ART GALLERIES: Cabo San Lucas ‘art scene’ has been growing over the past 5 years with new galleries opening all over downtown and in or near the marina. Plaza Paraiso shopping center is home to half a dozen nice galleries featuring everything from local paintings and sculptures to fine art imported from around the world.

 

In San Jose del Cabo, local galleries include Pez Gordo, located in San Jose del Cabo's historic district. Pez Gordo has become the area's home for contemporary art. Owner/Artist, Dana Lieb, began the gallery after realizing the dearth of exhibition spaces available to emerging artists. Since opening in 2000, the gallery's roster has grown from 15 to more than 40 artists based in Los Cabos and throughout Mexico.

 

CLOTHING, LEATHER, SANDALS: Cabo will offer you a wide variety of clothing options for sale. Of course there are lots of silly T-shirts available nearly everywhere, but higher forms of fashion are appreciated here too. Notable: Very popular is ‘manta’, a light and airy cotton fabric that makes perfect warm-climate clothing. Mexico is famous for hand-worked leather goods, and Los Cabos is no exception. You’ll find leather belts, bags, sandals, and clothing from jackets to pants to hats to dresses everywhere, downtown and around the marina.

 

TALAVERA POTTERY: The beautiful multi-colored pottery you may know as ‘Mexican style’ is actually called Talavera, and Cabo has plenty of it. From flower pots to dinnerware, vases to platters, figurines, and even sinks and toilets…you’ll see it all over town. Look for pieces marked ‘lead-free’ on the back of bottom to insure that’s what you’re getting. Talavera is pretty sturdy stuff…still, you want to pack it carefully to get it home in one piece, and wash it carefully once you arrive.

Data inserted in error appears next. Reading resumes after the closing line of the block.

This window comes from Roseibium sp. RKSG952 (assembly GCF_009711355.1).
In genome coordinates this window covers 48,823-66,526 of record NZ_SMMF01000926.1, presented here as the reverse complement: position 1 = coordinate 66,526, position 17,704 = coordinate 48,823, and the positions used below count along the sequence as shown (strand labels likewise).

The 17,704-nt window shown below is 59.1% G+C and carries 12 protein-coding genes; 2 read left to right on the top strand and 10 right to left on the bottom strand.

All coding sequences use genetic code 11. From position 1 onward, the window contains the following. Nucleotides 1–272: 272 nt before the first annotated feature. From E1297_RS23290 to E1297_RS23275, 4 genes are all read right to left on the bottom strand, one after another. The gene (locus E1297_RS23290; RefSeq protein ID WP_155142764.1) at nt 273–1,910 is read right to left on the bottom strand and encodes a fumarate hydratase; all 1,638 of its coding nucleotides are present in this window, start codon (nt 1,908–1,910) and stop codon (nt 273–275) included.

Much of the Talavera in Los Cabos comes from Guadalajara, Puebla, or the little town of Delores Hidalgo. Notable: Necri has a large assortment colorful Talavera pottery that make lovely gifts and take up precious little suitcase room, located on Blvd. Marina across from Plaza Nautica in Cabo San Lucas and on Boulevard Mijares, No. 16 in San Jose del Cabo.

 

CIGARS: While you can enjoy genuine Cuban cigars here (Mexico is still on friendly terms with Cuba), don’t discount those that originate here! Mexico has fine tabacco producing regions as well, and you can find fine cigars hand-rolled to your specifications here. Several shops in Viejo Vallarta along Vallarta Street just south of the Cuale River will make a custom box of cigars to your desires. You’ll find Cuban cigars as well, but if you’re a resident of the USA (or changing planes in the USA on your way back home), these are forbidden by outdated regulations, and will be confiscated by U.S. customs, and possibly incur you a hefty fine if found in your luggage. Canadian and citizens of other countries have little to worry about as long as their flight plans do not include a stop on U.S. soil.

 

TEQUILA: Tequila is Mexico’s gift to the world of the distilled-spirits drinker, and Los Cabos has plenty of opportunities for enjoying this classic Mexican liquor which is distilled in a small part of the Mexican mainland. Cabo San Lucas and San Jose del Cabo you can sample the best of this magical liquor at a variety of stores around town, and of course in every bar, restaurant, cantina, and club. Although tequila is not distilled on the Baja, rocker Sammy Hagar and his Cabo Wabo nightclub offer their own special blend of tequila, called appropriately enough, “Cabo Wabo”. (For the full story on Tequila, see “Tequila!” on CaboSource.com)